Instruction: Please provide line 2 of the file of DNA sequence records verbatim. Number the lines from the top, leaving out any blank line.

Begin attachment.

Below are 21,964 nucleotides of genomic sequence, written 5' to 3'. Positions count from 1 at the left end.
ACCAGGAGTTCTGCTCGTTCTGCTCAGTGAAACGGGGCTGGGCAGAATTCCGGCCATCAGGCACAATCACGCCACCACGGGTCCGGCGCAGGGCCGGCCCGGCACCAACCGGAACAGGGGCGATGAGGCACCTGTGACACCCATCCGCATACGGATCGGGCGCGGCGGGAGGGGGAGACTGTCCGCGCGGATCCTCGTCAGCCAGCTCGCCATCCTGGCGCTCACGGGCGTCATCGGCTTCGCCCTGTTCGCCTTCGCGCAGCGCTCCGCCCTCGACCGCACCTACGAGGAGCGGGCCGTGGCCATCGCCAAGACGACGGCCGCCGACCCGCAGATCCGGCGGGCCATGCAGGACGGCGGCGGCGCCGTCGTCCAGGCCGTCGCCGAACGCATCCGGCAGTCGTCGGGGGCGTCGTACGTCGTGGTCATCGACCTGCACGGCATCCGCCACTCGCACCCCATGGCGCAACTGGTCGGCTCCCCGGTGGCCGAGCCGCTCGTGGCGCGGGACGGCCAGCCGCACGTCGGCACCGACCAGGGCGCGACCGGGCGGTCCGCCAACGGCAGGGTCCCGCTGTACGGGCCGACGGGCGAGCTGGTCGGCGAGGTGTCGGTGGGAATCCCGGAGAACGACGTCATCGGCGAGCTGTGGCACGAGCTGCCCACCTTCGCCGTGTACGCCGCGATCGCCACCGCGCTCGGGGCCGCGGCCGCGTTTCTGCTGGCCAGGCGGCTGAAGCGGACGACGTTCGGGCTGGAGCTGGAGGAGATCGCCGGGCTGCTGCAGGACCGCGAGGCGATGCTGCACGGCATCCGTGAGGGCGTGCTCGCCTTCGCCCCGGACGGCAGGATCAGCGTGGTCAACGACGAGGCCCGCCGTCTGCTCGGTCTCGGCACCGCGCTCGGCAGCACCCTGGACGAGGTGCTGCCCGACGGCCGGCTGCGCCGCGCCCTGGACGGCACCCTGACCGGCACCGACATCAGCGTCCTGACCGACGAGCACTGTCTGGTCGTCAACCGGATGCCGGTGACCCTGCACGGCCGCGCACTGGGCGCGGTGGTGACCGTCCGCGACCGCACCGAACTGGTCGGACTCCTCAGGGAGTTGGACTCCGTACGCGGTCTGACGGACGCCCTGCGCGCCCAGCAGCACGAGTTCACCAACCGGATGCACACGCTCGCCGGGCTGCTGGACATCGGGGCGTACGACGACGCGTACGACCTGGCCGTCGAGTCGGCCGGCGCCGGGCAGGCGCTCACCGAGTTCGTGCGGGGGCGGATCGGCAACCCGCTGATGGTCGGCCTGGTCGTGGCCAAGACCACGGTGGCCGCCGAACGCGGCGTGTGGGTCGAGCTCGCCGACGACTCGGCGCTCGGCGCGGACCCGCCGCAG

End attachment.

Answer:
ACCAGGAGTTCTGCTCGTTCTGCTCAGTGAAACGGGGCTGGGCAGAATTCCGGCCATCAGGCACAATCACGCCACCACGGGTCCGGCGCAGGGCCGGCCCGGCACCAACCGGAACAGGGGCGATGAGGCACCTGTGACACCCATCCGCATACGGATCGGGCGCGGCGGGAGGGGGAGACTGTCCGCGCGGATCCTCGTCAGCCAGCTCGCCATCCTGGCGCTCACGGGCGTCATCGGCTTCGCCCTGTTCGCCTTCGCGCAGCGCTCCGCCCTCGACCGCACCTACGAGGAGCGGGCCGTGGCCATCGCCAAGACGACGGCCGCCGACCCGCAGATCCGGCGGGCCATGCAGGACGGCGGCGGCGCCGTCGTCCAGGCCGTCGCCGAACGCATCCGGCAGTCGTCGGGGGCGTCGTACGTCGTGGTCATCGACCTGCACGGCATCCGCCACTCGCACCCCATGGCGCAACTGGTCGGCTCCCCGGTGGCCGAGCCGCTCGTGGCGCGGGACGGCCAGCCGCACGTCGGCACCGACCAGGGCGCGACCGGGCGGTCCGCCAACGGCAGGGTCCCGCTGTACGGGCCGACGGGCGAGCTGGTCGGCGAGGTGTCGGTGGGAATCCCGGAGAACGACGTCATCGGCGAGCTGTGGCACGAGCTGCCCACCTTCGCCGTGTACGCCGCGATCGCCACCGCGCTCGGGGCCGCGGCCGCGTTTCTGCTGGCCAGGCGGCTGAAGCGGACGACGTTCGGGCTGGAGCTGGAGGAGATCGCCGGGCTGCTGCAGGACCGCGAGGCGATGCTGCACGGCATCCGTGAGGGCGTGCTCGCCTTCGCCCCGGACGGCAGGATCAGCGTGGTCAACGACGAGGCCCGCCGTCTGCTCGGTCTCGGCACCGCGCTCGGCAGCACCCTGGACGAGGTGCTGCCCGACGGCCGGCTGCGCCGCGCCCTGGACGGCACCCTGACCGGCACCGACATCAGCGTCCTGACCGACGAGCACTGTCTGGTCGTCAACCGGATGCCGGTGACCCTGCACGGCCGCGCACTGGGCGCGGTGGTGACCGTCCGCGACCGCACCGAACTGGTCGGACTCCTCAGGGAGTTGGACTCCGTACGCGGTCTGACGGACGCCCTGCGCGCCCAGCAGCACGAGTTCACCAACCGGATGCACACGCTCGCCGGGCTGCTGGACATCGGGGCGTACGACGACGCGTACGACCTGGCCGTCGAGTCGGCCGGCGCCGGGCAGGCGCTCACCGAGTTCGTGCGGGGGCGGATCGGCAACCCGCTGATGGTCGGCCTGGTCGTGGCCAAGACCACGGTGGCCGCCGAACGCGGCGTGTGGGTCGAGCTCGCCGACGACTCGGCGCTCGGCGCGGACCCGCCGCAG